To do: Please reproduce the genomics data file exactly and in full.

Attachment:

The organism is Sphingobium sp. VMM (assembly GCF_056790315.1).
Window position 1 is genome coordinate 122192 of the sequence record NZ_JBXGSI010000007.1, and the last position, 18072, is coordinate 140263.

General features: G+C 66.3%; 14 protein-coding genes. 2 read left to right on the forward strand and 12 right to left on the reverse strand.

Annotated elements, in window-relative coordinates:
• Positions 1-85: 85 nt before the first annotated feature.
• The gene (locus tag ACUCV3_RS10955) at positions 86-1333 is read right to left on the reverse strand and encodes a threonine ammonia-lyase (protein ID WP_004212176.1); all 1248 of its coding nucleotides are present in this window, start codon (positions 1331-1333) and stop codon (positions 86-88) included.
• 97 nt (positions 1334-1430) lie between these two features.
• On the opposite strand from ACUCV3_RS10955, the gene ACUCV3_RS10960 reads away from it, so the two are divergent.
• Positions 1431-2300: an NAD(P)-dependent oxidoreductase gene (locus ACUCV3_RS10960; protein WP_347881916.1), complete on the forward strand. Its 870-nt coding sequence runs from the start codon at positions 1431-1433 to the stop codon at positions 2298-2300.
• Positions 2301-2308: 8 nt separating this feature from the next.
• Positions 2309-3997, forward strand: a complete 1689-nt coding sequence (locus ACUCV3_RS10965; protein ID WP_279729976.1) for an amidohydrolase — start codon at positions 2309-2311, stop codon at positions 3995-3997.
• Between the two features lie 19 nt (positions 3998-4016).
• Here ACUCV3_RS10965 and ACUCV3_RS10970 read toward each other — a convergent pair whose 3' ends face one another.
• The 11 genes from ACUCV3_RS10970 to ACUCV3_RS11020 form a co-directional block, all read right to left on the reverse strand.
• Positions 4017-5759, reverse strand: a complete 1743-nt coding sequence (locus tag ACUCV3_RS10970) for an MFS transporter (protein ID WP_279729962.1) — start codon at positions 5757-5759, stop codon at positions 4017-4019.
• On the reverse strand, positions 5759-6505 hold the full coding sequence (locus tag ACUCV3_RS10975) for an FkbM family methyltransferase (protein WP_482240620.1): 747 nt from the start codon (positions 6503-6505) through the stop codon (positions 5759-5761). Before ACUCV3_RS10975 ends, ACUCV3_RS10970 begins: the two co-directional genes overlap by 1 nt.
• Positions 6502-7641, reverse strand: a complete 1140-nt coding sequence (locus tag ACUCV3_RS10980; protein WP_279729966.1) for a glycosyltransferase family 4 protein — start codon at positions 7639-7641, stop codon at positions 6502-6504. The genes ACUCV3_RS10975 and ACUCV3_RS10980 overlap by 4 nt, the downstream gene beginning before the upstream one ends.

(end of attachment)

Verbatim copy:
The organism is Sphingobium sp. VMM (assembly GCF_056790315.1).
Window position 1 is genome coordinate 122192 of the sequence record NZ_JBXGSI010000007.1, and the last position, 18072, is coordinate 140263.

General features: G+C 66.3%; 14 protein-coding genes. 2 read left to right on the forward strand and 12 right to left on the reverse strand.

Annotated elements, in window-relative coordinates:
• Positions 1-85: 85 nt before the first annotated feature.
• The gene (locus tag ACUCV3_RS10955) at positions 86-1333 is read right to left on the reverse strand and encodes a threonine ammonia-lyase (protein ID WP_004212176.1); all 1248 of its coding nucleotides are present in this window, start codon (positions 1331-1333) and stop codon (positions 86-88) included.
• 97 nt (positions 1334-1430) lie between these two features.
• On the opposite strand from ACUCV3_RS10955, the gene ACUCV3_RS10960 reads away from it, so the two are divergent.
• Positions 1431-2300: an NAD(P)-dependent oxidoreductase gene (locus ACUCV3_RS10960; protein WP_347881916.1), complete on the forward strand. Its 870-nt coding sequence runs from the start codon at positions 1431-1433 to the stop codon at positions 2298-2300.
• Positions 2301-2308: 8 nt separating this feature from the next.
• Positions 2309-3997, forward strand: a complete 1689-nt coding sequence (locus ACUCV3_RS10965; protein ID WP_279729976.1) for an amidohydrolase — start codon at positions 2309-2311, stop codon at positions 3995-3997.
• Between the two features lie 19 nt (positions 3998-4016).
• Here ACUCV3_RS10965 and ACUCV3_RS10970 read toward each other — a convergent pair whose 3' ends face one another.
• The 11 genes from ACUCV3_RS10970 to ACUCV3_RS11020 form a co-directional block, all read right to left on the reverse strand.
• Positions 4017-5759, reverse strand: a complete 1743-nt coding sequence (locus tag ACUCV3_RS10970) for an MFS transporter (protein ID WP_279729962.1) — start codon at positions 5757-5759, stop codon at positions 4017-4019.
• On the reverse strand, positions 5759-6505 hold the full coding sequence (locus tag ACUCV3_RS10975) for an FkbM family methyltransferase (protein WP_482240620.1): 747 nt from the start codon (positions 6503-6505) through the stop codon (positions 5759-5761). Before ACUCV3_RS10975 ends, ACUCV3_RS10970 begins: the two co-directional genes overlap by 1 nt.
• Positions 6502-7641, reverse strand: a complete 1140-nt coding sequence (locus tag ACUCV3_RS10980; protein WP_279729966.1) for a glycosyltransferase family 4 protein — start codon at positions 7639-7641, stop codon at positions 6502-6504. The genes ACUCV3_RS10975 and ACUCV3_RS10980 overlap by 4 nt, the downstream gene beginning before the upstream one ends.